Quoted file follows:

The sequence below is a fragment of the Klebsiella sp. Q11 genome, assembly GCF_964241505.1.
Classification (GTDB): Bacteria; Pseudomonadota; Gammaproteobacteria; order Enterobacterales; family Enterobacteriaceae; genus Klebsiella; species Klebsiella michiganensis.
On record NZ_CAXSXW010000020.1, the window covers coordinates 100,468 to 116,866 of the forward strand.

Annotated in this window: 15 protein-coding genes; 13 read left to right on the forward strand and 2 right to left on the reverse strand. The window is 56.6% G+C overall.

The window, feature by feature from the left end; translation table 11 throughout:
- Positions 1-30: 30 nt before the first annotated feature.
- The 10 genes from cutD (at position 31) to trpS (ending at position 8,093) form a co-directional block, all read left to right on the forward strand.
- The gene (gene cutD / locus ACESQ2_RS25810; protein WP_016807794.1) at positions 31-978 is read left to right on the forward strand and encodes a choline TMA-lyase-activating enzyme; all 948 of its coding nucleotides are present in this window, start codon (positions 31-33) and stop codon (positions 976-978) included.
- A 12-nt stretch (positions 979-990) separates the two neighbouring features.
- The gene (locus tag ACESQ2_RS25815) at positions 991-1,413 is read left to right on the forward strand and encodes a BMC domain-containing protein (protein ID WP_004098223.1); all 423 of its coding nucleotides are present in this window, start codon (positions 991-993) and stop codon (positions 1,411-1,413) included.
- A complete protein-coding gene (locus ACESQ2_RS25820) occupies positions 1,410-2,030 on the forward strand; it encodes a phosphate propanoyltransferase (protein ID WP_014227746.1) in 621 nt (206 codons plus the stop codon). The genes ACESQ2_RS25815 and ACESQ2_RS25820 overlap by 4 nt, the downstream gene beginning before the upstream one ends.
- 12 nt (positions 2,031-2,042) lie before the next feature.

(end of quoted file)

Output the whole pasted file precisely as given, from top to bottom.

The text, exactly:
The sequence below is a fragment of the Klebsiella sp. Q11 genome, assembly GCF_964241505.1.
Classification (GTDB): Bacteria; Pseudomonadota; Gammaproteobacteria; order Enterobacterales; family Enterobacteriaceae; genus Klebsiella; species Klebsiella michiganensis.
On record NZ_CAXSXW010000020.1, the window covers coordinates 100,468 to 116,866 of the forward strand.

Annotated in this window: 15 protein-coding genes; 13 read left to right on the forward strand and 2 right to left on the reverse strand. The window is 56.6% G+C overall.

The window, feature by feature from the left end; translation table 11 throughout:
- Positions 1-30: 30 nt before the first annotated feature.
- The 10 genes from cutD (at position 31) to trpS (ending at position 8,093) form a co-directional block, all read left to right on the forward strand.
- The gene (gene cutD / locus ACESQ2_RS25810; protein WP_016807794.1) at positions 31-978 is read left to right on the forward strand and encodes a choline TMA-lyase-activating enzyme; all 948 of its coding nucleotides are present in this window, start codon (positions 31-33) and stop codon (positions 976-978) included.
- A 12-nt stretch (positions 979-990) separates the two neighbouring features.
- The gene (locus tag ACESQ2_RS25815) at positions 991-1,413 is read left to right on the forward strand and encodes a BMC domain-containing protein (protein ID WP_004098223.1); all 423 of its coding nucleotides are present in this window, start codon (positions 991-993) and stop codon (positions 1,411-1,413) included.
- A complete protein-coding gene (locus ACESQ2_RS25820) occupies positions 1,410-2,030 on the forward strand; it encodes a phosphate propanoyltransferase (protein ID WP_014227746.1) in 621 nt (206 codons plus the stop codon). The genes ACESQ2_RS25815 and ACESQ2_RS25820 overlap by 4 nt, the downstream gene beginning before the upstream one ends.
- 12 nt (positions 2,031-2,042) lie before the next feature.